PHIL341     Ethical Theory
Semester:Fall 2013
Instructor: Patricia Greenspan
Room:TYD 0117
Meeting Times:12:30pm - 1:20pm

This course will study selections from major texts in the history of philosophy exhibiting key contrasts within theoretical ethics:  Mill's “total happiness” principle versus Kant's principle of

universalizability as explaining what makes an act right or wrong, Aristotle's emphasis on reason versus Hume's insistence on the passions as determining virtuous character, and Rawls’s explanation of the sense of justice in terms of social contract theory and the development of the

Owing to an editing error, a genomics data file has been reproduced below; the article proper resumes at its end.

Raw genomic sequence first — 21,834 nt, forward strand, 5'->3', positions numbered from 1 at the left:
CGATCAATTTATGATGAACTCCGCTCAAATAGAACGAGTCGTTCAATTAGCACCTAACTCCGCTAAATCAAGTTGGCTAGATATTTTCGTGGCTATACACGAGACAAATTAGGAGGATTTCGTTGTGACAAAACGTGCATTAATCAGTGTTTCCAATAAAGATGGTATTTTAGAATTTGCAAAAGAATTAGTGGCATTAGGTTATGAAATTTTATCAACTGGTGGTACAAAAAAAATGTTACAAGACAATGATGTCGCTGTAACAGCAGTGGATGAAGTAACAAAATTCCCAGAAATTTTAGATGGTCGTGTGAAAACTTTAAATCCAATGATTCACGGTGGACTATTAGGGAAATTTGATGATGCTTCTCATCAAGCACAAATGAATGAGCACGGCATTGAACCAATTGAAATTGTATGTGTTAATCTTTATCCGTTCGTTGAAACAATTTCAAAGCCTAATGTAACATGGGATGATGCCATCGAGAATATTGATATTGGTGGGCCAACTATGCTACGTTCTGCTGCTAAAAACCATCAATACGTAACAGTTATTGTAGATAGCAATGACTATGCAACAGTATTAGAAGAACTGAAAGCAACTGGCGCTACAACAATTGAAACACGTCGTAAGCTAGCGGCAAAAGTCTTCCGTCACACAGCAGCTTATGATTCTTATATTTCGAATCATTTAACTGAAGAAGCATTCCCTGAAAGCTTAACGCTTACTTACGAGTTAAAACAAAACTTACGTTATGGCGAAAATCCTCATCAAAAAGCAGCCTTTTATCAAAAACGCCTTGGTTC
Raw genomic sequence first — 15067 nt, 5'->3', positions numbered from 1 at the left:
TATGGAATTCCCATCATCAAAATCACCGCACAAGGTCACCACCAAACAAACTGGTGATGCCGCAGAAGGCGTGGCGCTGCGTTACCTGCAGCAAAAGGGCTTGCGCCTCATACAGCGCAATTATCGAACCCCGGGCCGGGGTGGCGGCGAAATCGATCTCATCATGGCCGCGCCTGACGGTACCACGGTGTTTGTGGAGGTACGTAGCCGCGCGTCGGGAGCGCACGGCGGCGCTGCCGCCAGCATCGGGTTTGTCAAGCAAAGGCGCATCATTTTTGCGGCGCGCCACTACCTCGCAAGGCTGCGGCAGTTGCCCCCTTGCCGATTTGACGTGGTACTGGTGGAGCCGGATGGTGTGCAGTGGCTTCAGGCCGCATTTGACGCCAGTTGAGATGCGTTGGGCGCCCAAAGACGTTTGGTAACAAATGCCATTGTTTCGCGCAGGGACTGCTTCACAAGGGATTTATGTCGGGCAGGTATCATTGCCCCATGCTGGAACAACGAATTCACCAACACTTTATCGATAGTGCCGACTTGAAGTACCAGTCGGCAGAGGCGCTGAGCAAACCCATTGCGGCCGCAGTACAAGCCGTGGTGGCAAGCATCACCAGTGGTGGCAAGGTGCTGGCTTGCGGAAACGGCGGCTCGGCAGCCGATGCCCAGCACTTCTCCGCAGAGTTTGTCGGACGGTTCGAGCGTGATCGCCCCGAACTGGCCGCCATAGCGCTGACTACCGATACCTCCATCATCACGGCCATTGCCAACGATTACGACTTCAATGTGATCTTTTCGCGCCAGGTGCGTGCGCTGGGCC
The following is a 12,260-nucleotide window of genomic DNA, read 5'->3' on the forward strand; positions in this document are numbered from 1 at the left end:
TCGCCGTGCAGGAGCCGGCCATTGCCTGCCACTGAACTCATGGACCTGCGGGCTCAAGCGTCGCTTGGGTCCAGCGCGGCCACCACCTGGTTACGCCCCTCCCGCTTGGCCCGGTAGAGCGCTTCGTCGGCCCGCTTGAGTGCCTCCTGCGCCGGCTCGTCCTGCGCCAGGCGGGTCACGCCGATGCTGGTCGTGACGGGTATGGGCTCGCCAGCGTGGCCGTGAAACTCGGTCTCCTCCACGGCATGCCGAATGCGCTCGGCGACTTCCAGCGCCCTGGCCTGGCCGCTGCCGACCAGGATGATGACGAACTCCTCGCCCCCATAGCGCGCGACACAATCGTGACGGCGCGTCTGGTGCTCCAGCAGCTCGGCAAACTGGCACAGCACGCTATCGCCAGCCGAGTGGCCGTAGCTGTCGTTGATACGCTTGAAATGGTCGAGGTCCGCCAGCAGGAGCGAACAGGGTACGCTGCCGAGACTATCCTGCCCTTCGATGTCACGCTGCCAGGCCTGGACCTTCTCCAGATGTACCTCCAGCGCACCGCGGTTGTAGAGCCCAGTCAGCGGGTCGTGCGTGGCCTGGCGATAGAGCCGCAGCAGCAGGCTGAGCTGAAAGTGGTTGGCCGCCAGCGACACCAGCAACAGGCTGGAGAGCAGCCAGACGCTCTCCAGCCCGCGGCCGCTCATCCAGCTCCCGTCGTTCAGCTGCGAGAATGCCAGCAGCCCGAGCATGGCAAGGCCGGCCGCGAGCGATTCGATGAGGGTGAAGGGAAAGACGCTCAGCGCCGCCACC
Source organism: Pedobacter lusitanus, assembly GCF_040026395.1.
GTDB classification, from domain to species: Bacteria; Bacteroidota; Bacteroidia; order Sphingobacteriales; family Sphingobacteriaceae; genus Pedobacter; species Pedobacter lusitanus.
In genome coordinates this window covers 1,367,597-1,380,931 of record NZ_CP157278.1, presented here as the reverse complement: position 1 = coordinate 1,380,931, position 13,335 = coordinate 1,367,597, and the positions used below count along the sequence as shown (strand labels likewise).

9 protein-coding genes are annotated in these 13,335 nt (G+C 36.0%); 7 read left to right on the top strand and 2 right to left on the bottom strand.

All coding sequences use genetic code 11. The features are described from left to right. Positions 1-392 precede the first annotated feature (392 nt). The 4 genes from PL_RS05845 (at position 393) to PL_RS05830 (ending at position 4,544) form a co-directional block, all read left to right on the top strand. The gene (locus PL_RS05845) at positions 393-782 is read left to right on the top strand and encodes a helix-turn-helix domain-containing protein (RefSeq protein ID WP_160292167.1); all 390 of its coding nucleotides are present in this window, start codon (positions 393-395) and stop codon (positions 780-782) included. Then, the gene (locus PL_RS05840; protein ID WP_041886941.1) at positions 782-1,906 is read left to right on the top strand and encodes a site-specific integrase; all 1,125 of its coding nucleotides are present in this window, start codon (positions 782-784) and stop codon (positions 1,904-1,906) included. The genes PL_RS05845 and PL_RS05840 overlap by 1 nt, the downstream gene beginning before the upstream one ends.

moral sentiments.

Prerequisite: two courses in philosophy.

Required readings will include selections from:

Mill, Utilitarianism (Oxford)

Kant, Groundwork for the Metaphysics of Morals (Oxford)

Aristotle, Nicomachean Ethics (Penguin)

Hume, Moral Philosophy (Hackett)

Rawls, A Theory of Justice (Harvard)

Written requirements of the course will include midterm and final exams plus three short papers; there also may be some unannounced quizzes.